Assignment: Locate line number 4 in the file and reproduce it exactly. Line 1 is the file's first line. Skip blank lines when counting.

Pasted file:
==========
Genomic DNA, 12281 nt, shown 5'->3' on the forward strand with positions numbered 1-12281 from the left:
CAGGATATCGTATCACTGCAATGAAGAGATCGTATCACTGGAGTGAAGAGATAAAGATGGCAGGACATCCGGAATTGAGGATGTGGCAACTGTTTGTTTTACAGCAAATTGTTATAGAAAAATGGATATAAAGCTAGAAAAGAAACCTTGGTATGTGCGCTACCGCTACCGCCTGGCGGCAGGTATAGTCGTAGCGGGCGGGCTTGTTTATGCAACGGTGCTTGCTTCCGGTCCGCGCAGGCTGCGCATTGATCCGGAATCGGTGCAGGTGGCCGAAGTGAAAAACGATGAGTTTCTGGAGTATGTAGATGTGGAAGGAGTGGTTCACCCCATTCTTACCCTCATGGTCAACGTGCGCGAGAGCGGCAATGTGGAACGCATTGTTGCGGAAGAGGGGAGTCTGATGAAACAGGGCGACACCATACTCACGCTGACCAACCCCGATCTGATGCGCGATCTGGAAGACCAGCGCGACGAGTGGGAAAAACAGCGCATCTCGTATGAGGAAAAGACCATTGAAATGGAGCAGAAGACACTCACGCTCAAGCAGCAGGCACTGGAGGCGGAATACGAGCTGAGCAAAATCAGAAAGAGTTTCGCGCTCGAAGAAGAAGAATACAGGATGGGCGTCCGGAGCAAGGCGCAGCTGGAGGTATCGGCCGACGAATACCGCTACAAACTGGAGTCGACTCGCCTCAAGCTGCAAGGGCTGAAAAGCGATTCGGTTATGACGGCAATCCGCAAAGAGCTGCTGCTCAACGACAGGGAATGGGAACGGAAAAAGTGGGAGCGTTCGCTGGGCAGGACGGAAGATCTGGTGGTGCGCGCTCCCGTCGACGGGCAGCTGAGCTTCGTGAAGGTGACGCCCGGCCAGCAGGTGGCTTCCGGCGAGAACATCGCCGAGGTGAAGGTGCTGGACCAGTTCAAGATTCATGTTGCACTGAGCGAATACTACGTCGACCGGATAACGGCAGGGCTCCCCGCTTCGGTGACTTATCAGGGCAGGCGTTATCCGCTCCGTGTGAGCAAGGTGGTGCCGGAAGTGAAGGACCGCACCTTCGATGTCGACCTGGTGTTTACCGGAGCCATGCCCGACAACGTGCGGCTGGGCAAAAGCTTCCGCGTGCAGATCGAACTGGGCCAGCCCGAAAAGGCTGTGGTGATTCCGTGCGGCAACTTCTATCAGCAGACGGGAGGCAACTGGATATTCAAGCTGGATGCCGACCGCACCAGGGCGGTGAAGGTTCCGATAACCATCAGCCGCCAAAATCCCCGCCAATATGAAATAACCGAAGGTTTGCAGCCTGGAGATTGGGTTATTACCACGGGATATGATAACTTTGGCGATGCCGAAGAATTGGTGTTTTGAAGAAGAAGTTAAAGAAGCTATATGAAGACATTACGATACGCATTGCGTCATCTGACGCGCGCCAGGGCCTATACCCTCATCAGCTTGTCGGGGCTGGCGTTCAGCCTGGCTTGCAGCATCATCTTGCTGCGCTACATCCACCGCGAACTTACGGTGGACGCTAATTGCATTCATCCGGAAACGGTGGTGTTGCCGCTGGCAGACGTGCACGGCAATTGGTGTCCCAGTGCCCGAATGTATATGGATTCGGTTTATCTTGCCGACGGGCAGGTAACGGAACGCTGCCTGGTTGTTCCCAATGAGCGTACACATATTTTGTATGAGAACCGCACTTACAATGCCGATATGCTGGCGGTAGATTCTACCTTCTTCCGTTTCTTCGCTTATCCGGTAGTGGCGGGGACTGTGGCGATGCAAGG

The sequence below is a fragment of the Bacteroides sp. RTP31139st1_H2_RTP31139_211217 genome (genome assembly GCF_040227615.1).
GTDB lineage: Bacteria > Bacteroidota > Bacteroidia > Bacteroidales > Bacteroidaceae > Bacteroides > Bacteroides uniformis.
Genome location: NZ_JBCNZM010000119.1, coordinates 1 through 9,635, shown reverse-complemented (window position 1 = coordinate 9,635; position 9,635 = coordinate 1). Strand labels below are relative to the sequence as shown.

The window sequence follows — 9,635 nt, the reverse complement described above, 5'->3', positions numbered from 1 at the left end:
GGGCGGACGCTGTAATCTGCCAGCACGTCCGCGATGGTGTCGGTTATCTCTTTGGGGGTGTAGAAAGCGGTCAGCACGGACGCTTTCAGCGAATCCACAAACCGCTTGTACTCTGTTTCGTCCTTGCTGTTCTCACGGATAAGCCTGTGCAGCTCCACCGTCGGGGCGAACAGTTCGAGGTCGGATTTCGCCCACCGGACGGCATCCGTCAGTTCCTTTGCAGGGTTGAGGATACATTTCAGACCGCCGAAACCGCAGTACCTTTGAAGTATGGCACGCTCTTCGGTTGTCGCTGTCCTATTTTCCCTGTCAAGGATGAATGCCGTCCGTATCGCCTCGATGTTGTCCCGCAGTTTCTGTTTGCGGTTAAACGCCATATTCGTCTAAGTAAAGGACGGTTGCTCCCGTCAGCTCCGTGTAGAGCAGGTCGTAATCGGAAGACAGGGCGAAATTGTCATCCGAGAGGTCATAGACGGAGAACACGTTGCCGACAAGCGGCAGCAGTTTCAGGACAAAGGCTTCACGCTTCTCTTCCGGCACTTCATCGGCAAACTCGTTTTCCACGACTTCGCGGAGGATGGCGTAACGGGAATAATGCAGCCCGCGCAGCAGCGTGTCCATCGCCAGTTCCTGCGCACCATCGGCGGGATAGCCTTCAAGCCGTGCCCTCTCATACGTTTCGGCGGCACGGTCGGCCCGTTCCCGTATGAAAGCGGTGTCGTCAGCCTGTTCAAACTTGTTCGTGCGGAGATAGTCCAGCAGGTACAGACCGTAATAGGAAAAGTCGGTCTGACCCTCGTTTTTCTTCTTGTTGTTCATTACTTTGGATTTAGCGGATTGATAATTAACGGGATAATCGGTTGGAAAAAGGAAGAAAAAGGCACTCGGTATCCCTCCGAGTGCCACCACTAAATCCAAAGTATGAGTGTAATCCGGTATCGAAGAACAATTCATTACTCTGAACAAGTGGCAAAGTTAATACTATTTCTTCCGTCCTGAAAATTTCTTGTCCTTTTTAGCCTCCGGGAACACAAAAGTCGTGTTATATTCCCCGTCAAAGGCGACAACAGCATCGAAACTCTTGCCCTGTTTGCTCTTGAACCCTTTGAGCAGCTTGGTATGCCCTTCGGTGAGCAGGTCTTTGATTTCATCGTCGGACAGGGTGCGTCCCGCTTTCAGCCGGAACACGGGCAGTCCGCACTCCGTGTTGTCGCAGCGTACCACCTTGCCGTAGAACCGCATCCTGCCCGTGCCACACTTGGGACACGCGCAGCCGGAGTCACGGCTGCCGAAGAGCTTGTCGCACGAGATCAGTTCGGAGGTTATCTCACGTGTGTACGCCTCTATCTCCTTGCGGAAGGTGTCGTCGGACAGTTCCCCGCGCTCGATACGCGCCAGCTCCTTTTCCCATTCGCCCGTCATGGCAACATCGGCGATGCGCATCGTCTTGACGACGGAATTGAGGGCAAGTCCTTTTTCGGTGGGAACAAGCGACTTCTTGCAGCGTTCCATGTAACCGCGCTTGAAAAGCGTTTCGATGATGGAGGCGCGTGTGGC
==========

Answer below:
GTDB lineage: Bacteria > Bacteroidota > Bacteroidia > Bacteroidales > Bacteroidaceae > Bacteroides > Bacteroides uniformis.